View From The Side: Could The 61-Second Minute Spark Chaos?
Though you might think that the headline here is a little over-dramatic, the inclusion of a extra second to world clocks that's set to occur in the early hours of 1st July might actually have a bit more of an effect on the world than you first thought.
Rather than just being an opportunity for you to let out a quick extra cough, have a lengthy extra second in bed or be one of those pointless milestones that people stay up for just so that they can brag about it to their friends, there have been genuine concerns about how this warping of the space-time continuum (Alright Ciaran, that's enough with the drama – Ed.) is going to affect markets around the world.
No, not that fruit and veg place on the corner, those bankers who have a worrying amount of power that we're always going on about.
Most of us may not be particularly affected by the extra second in our everyday lives – if my calculations are correct it'll occur at 1am UK time, I think – but when this phenomenon last took place all the way back in 2012 there were a fair few glitches including at Reddit, something which I'm sure shook most of you to your very core. While the markets have remained largely unaffected in the past, this time around they'll have to deal with the fact that in many countries this will be the first leap second during trading hours since markets went electronic.
So what does this mean? Well, since we made the big jump head-first blindly into the world of technology and essentially allowed it to run our everyday lives there has been an incredibly rigid system in place to handle all the tasks that could easily be transferred to our soon-to-be-robot-overlords to help prevent the risk of human error.
I'm not foolish enough to claim that I know the slightest thing about how market trading works, though I have spent at least five minutes quickly scanning through an article today so I feel that puts me at least on par with about 10% of the people currently working in 'The City'. As clocks now run on an atomic (unfortunately not as cool as it sounds) schedule which strictly adheres to the conventional constraints of time, as soon as the system is tweaked even in the slightest of instances such as this there's a genuine risk that technology across the world could struggle to cope with this my-newt (I thought writing 'minute' would be too confusing) change and markets from across the world may be thrown into chaos.
The timing of this potentially calamitous affair with everything that's currently going on in Greece seems particularly poignant, though I doubt that the destruction of markets in other countries would make much of a difference to the current plight of the Greek people – unless it were Germany that went into meltdown, in which case there might be a big of an old fashioned Greek knees-up.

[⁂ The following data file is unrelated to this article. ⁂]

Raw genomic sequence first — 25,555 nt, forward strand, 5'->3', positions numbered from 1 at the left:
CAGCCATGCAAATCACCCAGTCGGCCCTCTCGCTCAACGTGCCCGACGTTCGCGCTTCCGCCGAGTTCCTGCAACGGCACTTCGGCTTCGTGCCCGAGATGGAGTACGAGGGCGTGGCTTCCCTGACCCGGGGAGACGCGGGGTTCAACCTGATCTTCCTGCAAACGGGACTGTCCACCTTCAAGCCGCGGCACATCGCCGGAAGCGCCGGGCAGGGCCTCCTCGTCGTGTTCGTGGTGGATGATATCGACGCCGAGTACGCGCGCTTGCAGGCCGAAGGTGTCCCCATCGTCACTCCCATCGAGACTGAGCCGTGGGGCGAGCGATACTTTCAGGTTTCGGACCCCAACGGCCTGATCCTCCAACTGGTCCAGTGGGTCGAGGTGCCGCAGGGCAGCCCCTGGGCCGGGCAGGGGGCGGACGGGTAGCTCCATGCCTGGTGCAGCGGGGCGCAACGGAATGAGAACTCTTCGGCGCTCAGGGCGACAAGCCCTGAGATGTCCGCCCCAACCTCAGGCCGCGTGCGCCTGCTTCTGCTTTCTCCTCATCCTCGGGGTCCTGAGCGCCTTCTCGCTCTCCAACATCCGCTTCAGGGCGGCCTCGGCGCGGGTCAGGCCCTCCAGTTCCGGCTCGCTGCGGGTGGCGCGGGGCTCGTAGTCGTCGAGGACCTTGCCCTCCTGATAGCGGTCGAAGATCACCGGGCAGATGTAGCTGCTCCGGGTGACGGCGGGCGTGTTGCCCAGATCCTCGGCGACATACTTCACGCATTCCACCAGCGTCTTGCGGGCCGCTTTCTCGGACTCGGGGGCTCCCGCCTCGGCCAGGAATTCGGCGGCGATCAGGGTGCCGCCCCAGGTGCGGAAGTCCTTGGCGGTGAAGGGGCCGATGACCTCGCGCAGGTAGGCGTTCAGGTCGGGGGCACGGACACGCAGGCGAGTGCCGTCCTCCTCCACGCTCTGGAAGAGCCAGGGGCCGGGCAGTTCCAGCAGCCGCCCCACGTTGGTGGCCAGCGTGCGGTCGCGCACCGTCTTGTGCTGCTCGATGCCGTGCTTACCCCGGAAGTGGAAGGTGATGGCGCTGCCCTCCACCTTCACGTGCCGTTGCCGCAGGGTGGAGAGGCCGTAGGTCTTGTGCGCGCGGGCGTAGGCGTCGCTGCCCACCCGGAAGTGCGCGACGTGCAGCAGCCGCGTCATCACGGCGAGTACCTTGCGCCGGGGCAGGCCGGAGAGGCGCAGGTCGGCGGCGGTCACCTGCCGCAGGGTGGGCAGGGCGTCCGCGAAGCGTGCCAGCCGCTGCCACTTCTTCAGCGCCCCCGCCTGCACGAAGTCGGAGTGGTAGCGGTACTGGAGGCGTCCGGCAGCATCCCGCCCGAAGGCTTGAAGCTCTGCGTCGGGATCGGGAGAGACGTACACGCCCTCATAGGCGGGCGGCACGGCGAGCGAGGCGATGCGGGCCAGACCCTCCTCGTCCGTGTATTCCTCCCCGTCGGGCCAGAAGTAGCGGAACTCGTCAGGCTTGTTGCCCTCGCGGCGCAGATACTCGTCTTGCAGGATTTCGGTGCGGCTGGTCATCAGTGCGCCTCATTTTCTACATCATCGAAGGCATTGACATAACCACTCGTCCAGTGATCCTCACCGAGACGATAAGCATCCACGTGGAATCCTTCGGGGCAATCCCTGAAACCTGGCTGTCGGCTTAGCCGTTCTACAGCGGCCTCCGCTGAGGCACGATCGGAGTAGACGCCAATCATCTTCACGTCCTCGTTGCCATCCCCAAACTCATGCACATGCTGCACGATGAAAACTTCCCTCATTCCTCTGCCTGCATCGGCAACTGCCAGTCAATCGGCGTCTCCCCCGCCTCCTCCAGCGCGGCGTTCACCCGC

Fortunately there has been plenty of warning and different markets seem to have found their own ways to deal with the extra second – U.S. stock markets are ending some after-hours trading early and others from Sydney to Tokyo are recalibrating their clocks ahead of time. This probably means that there's not really any danger at all and I've probably just spent the last five minutes rambling on about nothing at all. Quelle surprise.
However, the most intriguing thing to my mind – and the main reason I've become so obsessed with this my-newt incident – is; why the ruddy hell is this even happening? The problem is simply that 'time' is a man-made ideological construction.
As the Earth begins to naturally slow down, the constructs that we've put in place over human history have no automatic way of factoring this into account and there is something rather pleasing to me about how humanity has managed to get one of the most commonly adhered to concepts ever-so-slightly out of whack with reality. We love to be in control of everything and I'm sure there are plenty of people analysing, over-analysing and getting all bent out of shape over something which is essentially nothing more than the time it takes you to check your phone every five minutes just in case you didn't hear it buzz.
It's truly fascinating to me that so many things are put at risk as a consequence of how our concept of time will never be able to match up to the nature of the Earth's rotation. As clever as we might think we are I doubt that anyone reading this has the exact science behind how time currently works or how it could be handled to ensure that there wasn't a minor panic in certain areas if such an occurrence were to confront us ever again. We're certainly not as smart as we think we are, despite some of the incredible inventions such as the automobile, electricity and this, and perhaps as a society we've taken our foot off the gas a little when it comes to understanding the world around us. Though landing the thingamajig on that comet seems like a step in the right direction.
But you've probably already tuned out by this point due to the inherent need to check Facebook and whatnot, so I'll leave you with a triple-threat of terrifying thoughts.
1. The time warp has the potential of making mischief with law enforcement, voice and data services, utilities and weapons systems.
2. In one second, $4.6 million in stocks is traded every second, all day, around the world.
And, finally, 3. Morris Day and The Time just don't seem to get the love they deserve any more. What's up with that?
If you want to read something a little more substantial, sensible and generally much more accurate then I suggest you give this a thorough read.